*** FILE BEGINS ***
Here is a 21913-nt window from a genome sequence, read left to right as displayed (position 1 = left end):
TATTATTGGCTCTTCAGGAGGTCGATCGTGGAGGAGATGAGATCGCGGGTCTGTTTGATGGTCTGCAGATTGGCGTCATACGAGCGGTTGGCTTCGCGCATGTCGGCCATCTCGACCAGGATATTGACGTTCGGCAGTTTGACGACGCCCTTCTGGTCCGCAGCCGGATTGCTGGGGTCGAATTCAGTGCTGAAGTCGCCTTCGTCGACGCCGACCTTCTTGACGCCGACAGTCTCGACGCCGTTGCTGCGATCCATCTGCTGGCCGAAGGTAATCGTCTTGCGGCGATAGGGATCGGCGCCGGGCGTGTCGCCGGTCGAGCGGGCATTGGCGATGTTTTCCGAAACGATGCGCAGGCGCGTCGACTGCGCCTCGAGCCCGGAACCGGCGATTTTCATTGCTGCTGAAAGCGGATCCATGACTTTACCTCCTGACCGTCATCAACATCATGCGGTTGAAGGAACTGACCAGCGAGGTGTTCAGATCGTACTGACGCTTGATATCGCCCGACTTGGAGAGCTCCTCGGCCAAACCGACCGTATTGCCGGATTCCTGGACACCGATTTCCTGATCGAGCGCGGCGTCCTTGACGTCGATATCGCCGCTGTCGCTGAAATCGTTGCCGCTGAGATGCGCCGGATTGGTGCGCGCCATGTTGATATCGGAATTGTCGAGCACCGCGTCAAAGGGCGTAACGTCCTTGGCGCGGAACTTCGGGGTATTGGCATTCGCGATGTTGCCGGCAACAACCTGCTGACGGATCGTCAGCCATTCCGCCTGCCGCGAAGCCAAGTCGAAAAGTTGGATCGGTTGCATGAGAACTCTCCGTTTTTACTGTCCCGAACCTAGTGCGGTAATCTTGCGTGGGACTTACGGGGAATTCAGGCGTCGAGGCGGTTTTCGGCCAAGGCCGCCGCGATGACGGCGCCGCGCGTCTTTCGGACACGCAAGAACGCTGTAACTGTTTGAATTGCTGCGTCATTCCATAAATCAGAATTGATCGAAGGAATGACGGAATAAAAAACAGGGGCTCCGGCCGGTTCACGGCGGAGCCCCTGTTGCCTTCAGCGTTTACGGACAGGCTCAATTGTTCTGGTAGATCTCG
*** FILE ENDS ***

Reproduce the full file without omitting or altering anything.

Here is a 21913-nt window from a genome sequence, read left to right as displayed (position 1 = left end):
TATTATTGGCTCTTCAGGAGGTCGATCGTGGAGGAGATGAGATCGCGGGTCTGTTTGATGGTCTGCAGATTGGCGTCATACGAGCGGTTGGCTTCGCGCATGTCGGCCATCTCGACCAGGATATTGACGTTCGGCAGTTTGACGACGCCCTTCTGGTCCGCAGCCGGATTGCTGGGGTCGAATTCAGTGCTGAAGTCGCCTTCGTCGACGCCGACCTTCTTGACGCCGACAGTCTCGACGCCGTTGCTGCGATCCATCTGCTGGCCGAAGGTAATCGTCTTGCGGCGATAGGGATCGGCGCCGGGCGTGTCGCCGGTCGAGCGGGCATTGGCGATGTTTTCCGAAACGATGCGCAGGCGCGTCGACTGCGCCTCGAGCCCGGAACCGGCGATTTTCATTGCTGCTGAAAGCGGATCCATGACTTTACCTCCTGACCGTCATCAACATCATGCGGTTGAAGGAACTGACCAGCGAGGTGTTCAGATCGTACTGACGCTTGATATCGCCCGACTTGGAGAGCTCCTCGGCCAAACCGACCGTATTGCCGGATTCCTGGACACCGATTTCCTGATCGAGCGCGGCGTCCTTGACGTCGATATCGCCGCTGTCGCTGAAATCGTTGCCGCTGAGATGCGCCGGATTGGTGCGCGCCATGTTGATATCGGAATTGTCGAGCACCGCGTCAAAGGGCGTAACGTCCTTGGCGCGGAACTTCGGGGTATTGGCATTCGCGATGTTGCCGGCAACAACCTGCTGACGGATCGTCAGCCATTCCGCCTGCCGCGAAGCCAAGTCGAAAAGTTGGATCGGTTGCATGAGAACTCTCCGTTTTTACTGTCCCGAACCTAGTGCGGTAATCTTGCGTGGGACTTACGGGGAATTCAGGCGTCGAGGCGGTTTTCGGCCAAGGCCGCCGCGATGACGGCGCCGCGCGTCTTTCGGACACGCAAGAACGCTGTAACTGTTTGAATTGCTGCGTCATTCCATAAATCAGAATTGATCGAAGGAATGACGGAATAAAAAACAGGGGCTCCGGCCGGTTCACGGCGGAGCCCCTGTTGCCTTCAGCGTTTACGGACAGGCTCAATTGTTCTGGTAGATCTCG